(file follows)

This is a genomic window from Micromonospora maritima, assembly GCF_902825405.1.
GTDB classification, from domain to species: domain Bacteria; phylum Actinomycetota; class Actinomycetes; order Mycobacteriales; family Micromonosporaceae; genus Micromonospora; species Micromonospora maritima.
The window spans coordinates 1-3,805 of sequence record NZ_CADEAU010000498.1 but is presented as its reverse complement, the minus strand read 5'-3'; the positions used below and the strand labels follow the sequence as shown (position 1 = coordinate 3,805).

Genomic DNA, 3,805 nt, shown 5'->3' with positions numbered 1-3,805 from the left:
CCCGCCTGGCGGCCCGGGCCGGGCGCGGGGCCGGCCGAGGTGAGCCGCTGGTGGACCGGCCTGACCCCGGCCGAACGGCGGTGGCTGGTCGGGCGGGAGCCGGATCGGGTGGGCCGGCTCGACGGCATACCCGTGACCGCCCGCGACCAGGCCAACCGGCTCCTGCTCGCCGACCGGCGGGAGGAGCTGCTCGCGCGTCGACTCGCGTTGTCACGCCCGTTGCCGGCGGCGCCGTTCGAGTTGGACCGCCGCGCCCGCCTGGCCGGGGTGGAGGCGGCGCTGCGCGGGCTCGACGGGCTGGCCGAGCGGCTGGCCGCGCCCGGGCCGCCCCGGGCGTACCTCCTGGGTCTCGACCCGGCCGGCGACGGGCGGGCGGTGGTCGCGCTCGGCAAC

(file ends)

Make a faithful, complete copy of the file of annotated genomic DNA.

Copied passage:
This is a genomic window from Micromonospora maritima, assembly GCF_902825405.1.
GTDB classification, from domain to species: domain Bacteria; phylum Actinomycetota; class Actinomycetes; order Mycobacteriales; family Micromonosporaceae; genus Micromonospora; species Micromonospora maritima.
The window spans coordinates 1-3,805 of sequence record NZ_CADEAU010000498.1 but is presented as its reverse complement, the minus strand read 5'-3'; the positions used below and the strand labels follow the sequence as shown (position 1 = coordinate 3,805).

Genomic DNA, 3,805 nt, shown 5'->3' with positions numbered 1-3,805 from the left:
CCCGCCTGGCGGCCCGGGCCGGGCGCGGGGCCGGCCGAGGTGAGCCGCTGGTGGACCGGCCTGACCCCGGCCGAACGGCGGTGGCTGGTCGGGCGGGAGCCGGATCGGGTGGGCCGGCTCGACGGCATACCCGTGACCGCCCGCGACCAGGCCAACCGGCTCCTGCTCGCCGACCGGCGGGAGGAGCTGCTCGCGCGTCGACTCGCGTTGTCACGCCCGTTGCCGGCGGCGCCGTTCGAGTTGGACCGCCGCGCCCGCCTGGCCGGGGTGGAGGCGGCGCTGCGCGGGCTCGACGGGCTGGCCGAGCGGCTGGCCGCGCCCGGGCCGCCCCGGGCGTACCTCCTGGGTCTCGACCCGGCCGGCGACGGGCGGGCGGTGGTCGCGCTCGGCAAC